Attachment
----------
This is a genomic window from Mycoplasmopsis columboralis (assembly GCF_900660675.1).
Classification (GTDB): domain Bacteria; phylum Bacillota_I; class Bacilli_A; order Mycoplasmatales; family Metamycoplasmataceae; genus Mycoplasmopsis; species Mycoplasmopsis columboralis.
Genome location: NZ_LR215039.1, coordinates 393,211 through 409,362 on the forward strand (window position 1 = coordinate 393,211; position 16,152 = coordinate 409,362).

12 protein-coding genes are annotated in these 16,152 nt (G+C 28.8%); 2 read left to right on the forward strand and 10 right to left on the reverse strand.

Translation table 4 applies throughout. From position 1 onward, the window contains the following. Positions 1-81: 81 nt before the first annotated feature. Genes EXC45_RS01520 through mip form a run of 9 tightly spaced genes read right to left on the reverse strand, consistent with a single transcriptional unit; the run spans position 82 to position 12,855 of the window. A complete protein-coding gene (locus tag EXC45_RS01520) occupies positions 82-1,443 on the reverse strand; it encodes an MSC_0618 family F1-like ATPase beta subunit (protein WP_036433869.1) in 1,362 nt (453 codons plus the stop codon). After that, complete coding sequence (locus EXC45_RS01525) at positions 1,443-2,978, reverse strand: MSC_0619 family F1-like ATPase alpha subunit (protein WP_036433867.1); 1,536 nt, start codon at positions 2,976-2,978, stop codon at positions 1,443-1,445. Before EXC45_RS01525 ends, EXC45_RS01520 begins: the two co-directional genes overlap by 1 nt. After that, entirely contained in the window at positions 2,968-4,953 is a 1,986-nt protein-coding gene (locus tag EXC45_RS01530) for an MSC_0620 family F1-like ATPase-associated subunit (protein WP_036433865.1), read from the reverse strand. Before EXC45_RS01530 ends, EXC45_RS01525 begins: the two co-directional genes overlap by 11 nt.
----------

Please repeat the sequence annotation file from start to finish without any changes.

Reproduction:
This is a genomic window from Mycoplasmopsis columboralis (assembly GCF_900660675.1).
Classification (GTDB): domain Bacteria; phylum Bacillota_I; class Bacilli_A; order Mycoplasmatales; family Metamycoplasmataceae; genus Mycoplasmopsis; species Mycoplasmopsis columboralis.
Genome location: NZ_LR215039.1, coordinates 393,211 through 409,362 on the forward strand (window position 1 = coordinate 393,211; position 16,152 = coordinate 409,362).

12 protein-coding genes are annotated in these 16,152 nt (G+C 28.8%); 2 read left to right on the forward strand and 10 right to left on the reverse strand.

Translation table 4 applies throughout. From position 1 onward, the window contains the following. Positions 1-81: 81 nt before the first annotated feature. Genes EXC45_RS01520 through mip form a run of 9 tightly spaced genes read right to left on the reverse strand, consistent with a single transcriptional unit; the run spans position 82 to position 12,855 of the window. A complete protein-coding gene (locus tag EXC45_RS01520) occupies positions 82-1,443 on the reverse strand; it encodes an MSC_0618 family F1-like ATPase beta subunit (protein WP_036433869.1) in 1,362 nt (453 codons plus the stop codon). After that, complete coding sequence (locus EXC45_RS01525) at positions 1,443-2,978, reverse strand: MSC_0619 family F1-like ATPase alpha subunit (protein WP_036433867.1); 1,536 nt, start codon at positions 2,976-2,978, stop codon at positions 1,443-1,445. Before EXC45_RS01525 ends, EXC45_RS01520 begins: the two co-directional genes overlap by 1 nt. After that, entirely contained in the window at positions 2,968-4,953 is a 1,986-nt protein-coding gene (locus tag EXC45_RS01530) for an MSC_0620 family F1-like ATPase-associated subunit (protein WP_036433865.1), read from the reverse strand. Before EXC45_RS01530 ends, EXC45_RS01525 begins: the two co-directional genes overlap by 11 nt.